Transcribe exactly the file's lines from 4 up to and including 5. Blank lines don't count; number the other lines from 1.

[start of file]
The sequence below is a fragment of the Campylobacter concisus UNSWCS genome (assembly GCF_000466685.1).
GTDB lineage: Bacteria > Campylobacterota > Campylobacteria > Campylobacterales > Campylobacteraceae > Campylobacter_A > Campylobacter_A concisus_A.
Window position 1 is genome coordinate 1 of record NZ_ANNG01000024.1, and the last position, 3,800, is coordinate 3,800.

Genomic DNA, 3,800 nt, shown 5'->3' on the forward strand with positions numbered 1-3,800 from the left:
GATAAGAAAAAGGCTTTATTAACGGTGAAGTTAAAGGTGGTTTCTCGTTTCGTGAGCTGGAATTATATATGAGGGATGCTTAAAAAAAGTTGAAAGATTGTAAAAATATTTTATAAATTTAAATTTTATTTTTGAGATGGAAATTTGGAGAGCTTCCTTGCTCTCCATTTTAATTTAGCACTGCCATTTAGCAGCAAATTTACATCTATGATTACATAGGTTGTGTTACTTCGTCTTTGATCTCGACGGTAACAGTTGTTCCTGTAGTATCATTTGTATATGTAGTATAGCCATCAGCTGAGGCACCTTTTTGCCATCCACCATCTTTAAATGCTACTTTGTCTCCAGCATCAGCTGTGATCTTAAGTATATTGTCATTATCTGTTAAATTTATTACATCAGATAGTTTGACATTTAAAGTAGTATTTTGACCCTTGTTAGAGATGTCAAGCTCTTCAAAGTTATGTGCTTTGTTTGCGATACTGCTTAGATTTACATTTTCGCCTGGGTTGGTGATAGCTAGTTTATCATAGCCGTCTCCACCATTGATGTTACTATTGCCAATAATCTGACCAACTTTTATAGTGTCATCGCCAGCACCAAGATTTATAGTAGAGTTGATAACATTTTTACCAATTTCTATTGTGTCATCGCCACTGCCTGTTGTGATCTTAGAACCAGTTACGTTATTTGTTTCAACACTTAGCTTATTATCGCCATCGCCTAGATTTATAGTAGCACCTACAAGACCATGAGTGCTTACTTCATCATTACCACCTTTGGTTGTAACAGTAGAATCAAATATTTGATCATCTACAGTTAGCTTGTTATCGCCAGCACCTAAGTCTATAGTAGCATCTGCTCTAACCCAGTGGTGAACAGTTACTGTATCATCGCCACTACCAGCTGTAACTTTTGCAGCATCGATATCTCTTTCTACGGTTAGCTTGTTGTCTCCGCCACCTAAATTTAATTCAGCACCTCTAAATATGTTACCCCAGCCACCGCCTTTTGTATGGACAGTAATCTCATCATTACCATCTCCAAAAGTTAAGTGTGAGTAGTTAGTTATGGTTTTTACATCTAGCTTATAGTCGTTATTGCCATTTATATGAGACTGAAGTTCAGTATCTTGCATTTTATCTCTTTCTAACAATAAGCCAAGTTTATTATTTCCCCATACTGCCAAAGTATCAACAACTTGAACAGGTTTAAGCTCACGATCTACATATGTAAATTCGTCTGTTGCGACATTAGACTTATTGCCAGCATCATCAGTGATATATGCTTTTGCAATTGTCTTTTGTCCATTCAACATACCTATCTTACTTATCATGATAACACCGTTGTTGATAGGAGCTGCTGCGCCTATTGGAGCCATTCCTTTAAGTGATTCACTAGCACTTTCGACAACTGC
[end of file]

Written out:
Genomic DNA, 3,800 nt, shown 5'->3' on the forward strand with positions numbered 1-3,800 from the left:
GATAAGAAAAAGGCTTTATTAACGGTGAAGTTAAAGGTGGTTTCTCGTTTCGTGAGCTGGAATTATATATGAGGGATGCTTAAAAAAAGTTGAAAGATTGTAAAAATATTTTATAAATTTAAATTTTATTTTTGAGATGGAAATTTGGAGAGCTTCCTTGCTCTCCATTTTAATTTAGCACTGCCATTTAGCAGCAAATTTACATCTATGATTACATAGGTTGTGTTACTTCGTCTTTGATCTCGACGGTAACAGTTGTTCCTGTAGTATCATTTGTATATGTAGTATAGCCATCAGCTGAGGCACCTTTTTGCCATCCACCATCTTTAAATGCTACTTTGTCTCCAGCATCAGCTGTGATCTTAAGTATATTGTCATTATCTGTTAAATTTATTACATCAGATAGTTTGACATTTAAAGTAGTATTTTGACCCTTGTTAGAGATGTCAAGCTCTTCAAAGTTATGTGCTTTGTTTGCGATACTGCTTAGATTTACATTTTCGCCTGGGTTGGTGATAGCTAGTTTATCATAGCCGTCTCCACCATTGATGTTACTATTGCCAATAATCTGACCAACTTTTATAGTGTCATCGCCAGCACCAAGATTTATAGTAGAGTTGATAACATTTTTACCAATTTCTATTGTGTCATCGCCACTGCCTGTTGTGATCTTAGAACCAGTTACGTTATTTGTTTCAACACTTAGCTTATTATCGCCATCGCCTAGATTTATAGTAGCACCTACAAGACCATGAGTGCTTACTTCATCATTACCACCTTTGGTTGTAACAGTAGAATCAAATATTTGATCATCTACAGTTAGCTTGTTATCGCCAGCACCTAAGTCTATAGTAGCATCTGCTCTAACCCAGTGGTGAACAGTTACTGTATCATCGCCACTACCAGCTGTAACTTTTGCAGCATCGATATCTCTTTCTACGGTTAGCTTGTTGTCTCCGCCACCTAAATTTAATTCAGCACCTCTAAATATGTTACCCCAGCCACCGCCTTTTGTATGGACAGTAATCTCATCATTACCATCTCCAAAAGTTAAGTGTGAGTAGTTAGTTATGGTTTTTACATCTAGCTTATAGTCGTTATTGCCATTTATATGAGACTGAAGTTCAGTATCTTGCATTTTATCTCTTTCTAACAATAAGCCAAGTTTATTATTTCCCCATACTGCCAAAGTATCAACAACTTGAACAGGTTTAAGCTCACGATCTACATATGTAAATTCGTCTGTTGCGACATTAGACTTATTGCCAGCATCATCAGTGATATATGCTTTTGCAATTGTCTTTTGTCCATTCAACATACCTATCTTACTTATCATGATAACACCGTTGTTGATAGGAGCTGCTGCGCCTATTGGAGCCATTCCTTTAAGTGATTCACTAGCACTTTCGACAACTGC